Skip to content

You are reading 1 of 2 free-access articles allowed for 30 days

Business case ‘in development’ for national whole genome sequencing programme

Genomic surveillance will continue to be an integral part of the global effort to deal with the Covid-19 pandemic.
Catherine Reilly reports on work to establish a national whole genome sequencing programme in Ireland

A business case for the National SARS-CoV-2 Surveillance and Whole Genome Sequencing Programme (NSWGSP) is “in development”, the HSE confirmed to the Medical Independent (MI) earlier this month.

The NSWGSP’s overarching aim is to use whole genome sequencing (WGS) to inform and enhance the urgent public health response to the pandemic and support infection prevention and control.

A programme has been designed with two parallel streams – surveillance and targeted sequencing. Surveillance involves routine sequencing for surveillance purposes, whereby a representative sample of positive specimens suitable for sequencing is sequenced to monitor for variants of concern (VOCs) or other sequence changes.

Targeted sequencing relates to sequencing in specific circumstances, eg, at the request of public health departments involved in outbreak investigations; travel-associated cases; vaccine escape/re-infection cases; cases from suspected or confirmed hospital outbreaks; investigation of epidemiological changes in pathogen behaviour/viral pathology shifts.
Not all samples are suitable for WGS.

Samples must have a viral titre/Ct value (cycle threshold) below a certain level to be suitable for sequencing. Up to 40 per cent of samples will not be suitable for sequencing for various reasons including Ct values >25, according to the HSE.

In early July, the NSWGSP was sequencing 1,000 to 1,200 samples per week (approximately 50 per cent of cases in preceding weeks) with additional surge capacity available if required. Generally, most samples (70 per cent) are surveillance samples from the community; about 20 per cent are related to outbreaks; and 10 per cent linked to travel.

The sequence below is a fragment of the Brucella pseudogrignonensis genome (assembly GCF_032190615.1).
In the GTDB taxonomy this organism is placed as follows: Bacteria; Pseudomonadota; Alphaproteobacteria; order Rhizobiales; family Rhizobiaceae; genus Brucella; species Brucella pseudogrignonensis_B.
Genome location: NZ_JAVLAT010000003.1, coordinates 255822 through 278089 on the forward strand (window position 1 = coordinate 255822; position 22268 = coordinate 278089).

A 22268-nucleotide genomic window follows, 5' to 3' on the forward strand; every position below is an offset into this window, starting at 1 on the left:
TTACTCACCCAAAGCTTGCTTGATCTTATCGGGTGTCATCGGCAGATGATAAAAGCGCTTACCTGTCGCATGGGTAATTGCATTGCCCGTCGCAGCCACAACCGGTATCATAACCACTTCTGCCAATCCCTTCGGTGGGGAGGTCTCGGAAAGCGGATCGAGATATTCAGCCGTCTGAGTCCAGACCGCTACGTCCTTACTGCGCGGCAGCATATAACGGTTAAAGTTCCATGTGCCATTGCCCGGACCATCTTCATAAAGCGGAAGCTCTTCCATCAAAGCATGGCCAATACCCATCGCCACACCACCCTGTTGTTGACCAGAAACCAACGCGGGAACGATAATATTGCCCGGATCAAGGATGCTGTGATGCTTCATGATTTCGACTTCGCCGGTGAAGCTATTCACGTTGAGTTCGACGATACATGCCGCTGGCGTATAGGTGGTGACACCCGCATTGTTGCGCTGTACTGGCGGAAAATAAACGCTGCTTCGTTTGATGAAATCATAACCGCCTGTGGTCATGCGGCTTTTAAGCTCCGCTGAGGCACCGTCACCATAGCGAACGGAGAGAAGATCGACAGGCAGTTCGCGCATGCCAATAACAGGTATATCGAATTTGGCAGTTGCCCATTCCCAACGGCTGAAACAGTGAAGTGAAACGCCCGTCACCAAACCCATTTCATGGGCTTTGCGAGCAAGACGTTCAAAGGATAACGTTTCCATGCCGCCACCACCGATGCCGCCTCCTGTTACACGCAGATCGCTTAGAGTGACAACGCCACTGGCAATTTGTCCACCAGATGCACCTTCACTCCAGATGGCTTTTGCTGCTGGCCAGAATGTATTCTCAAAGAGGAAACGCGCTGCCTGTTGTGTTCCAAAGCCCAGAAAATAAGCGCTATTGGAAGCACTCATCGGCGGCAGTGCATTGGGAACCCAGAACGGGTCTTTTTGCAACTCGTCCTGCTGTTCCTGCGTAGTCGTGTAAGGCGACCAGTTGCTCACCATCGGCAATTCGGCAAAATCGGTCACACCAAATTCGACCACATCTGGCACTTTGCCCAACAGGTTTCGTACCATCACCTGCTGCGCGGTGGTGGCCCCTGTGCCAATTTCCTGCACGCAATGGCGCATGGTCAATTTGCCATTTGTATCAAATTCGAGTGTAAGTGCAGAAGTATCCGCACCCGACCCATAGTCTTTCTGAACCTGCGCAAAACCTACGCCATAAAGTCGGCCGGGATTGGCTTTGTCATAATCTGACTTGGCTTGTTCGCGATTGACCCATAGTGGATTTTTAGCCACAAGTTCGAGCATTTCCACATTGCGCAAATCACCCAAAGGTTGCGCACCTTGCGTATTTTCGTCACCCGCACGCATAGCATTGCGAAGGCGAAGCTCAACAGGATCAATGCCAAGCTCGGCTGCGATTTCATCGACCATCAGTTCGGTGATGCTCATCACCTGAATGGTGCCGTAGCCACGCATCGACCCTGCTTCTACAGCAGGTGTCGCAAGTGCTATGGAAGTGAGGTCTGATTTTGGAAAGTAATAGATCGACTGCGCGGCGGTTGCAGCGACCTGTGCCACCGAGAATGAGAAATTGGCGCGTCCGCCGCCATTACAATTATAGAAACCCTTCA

Not all samples from an outbreak need to be sequenced and some hospitals are currently sequencing samples locally.
The NSWGSP steering group has requested that all travel-related cases be referred for WGS, though not all cases may be eligible for sequencing on the basis of the viral titre/Ct value.

Travel-related cases refer to both imported cases and those that acquire their illness from imported cases.

It is a “significant logistical undertaking” to transport the samples suitable for WGS from the national network of labs in a timely fashion, the HSE’s spokesperson informed MI.

The logistical complexity is “further amplified” by the fact that currently samples undergo “very necessary” VOC PCR screening prior to referral and transport for WGS.

“Many samples may not reach the sites where WGS is performed until seven-to-10 days after the case has been diagnosed. The HSE logistics team have worked extremely hard in recent months to streamline this process.

“On arrival at the laboratory that undertakes WGS, the average turnaround time from sample receipt in the laboratory to release of result is about 14 days, with a range of seven-to-21 days. In the laboratory, the whole genome sequencing process itself takes three days from when RNA is extracted from samples.”

Surveillance samples tend to be nearer the upper limit of the seven-to-21-day turnaround time, with typically reduced turnaround times for targeted sequencing samples. “Therefore, time from sample request by public health doctors to receipt of sequencing results to inform outbreak management is typically 2.5 to three weeks. Consequently, in practical terms, the results of VOC PCR screening assays are used to guide public health actions while confirmatory WGS results are awaited.

“WGS results (both SARS-CoV-2 lineage results (eg, B.1.1.7), as well as more detailed analyses of nucleotide differences between genomes of the same lineage), when available, then serve to confirm or refute the presence of VOCs, support or refute the presence of an outbreak, and may be used to historically link additional cases with particular outbreaks.”

Sequencing is not a control measure of itself. However, it is “a useful adjunct to inform medium to longer term public health actions”, according to the HSE’s spokesperson.

“Countries with short turnaround times for sequencing of samples continue to be dramatically impacted by the pandemic.”

The NSWGSP will “continue to build capacity and work to reduce turnaround times, insofar as is possible”.

According to the HSE, the programme is working to improve turnaround times by streamlining referral pathways to WGS services, providing guidance on samples to prioritise for WGS, and incorporating local laboratories into the programme.

Leave a Comment

You must be logged in to post a comment.

Scroll To Top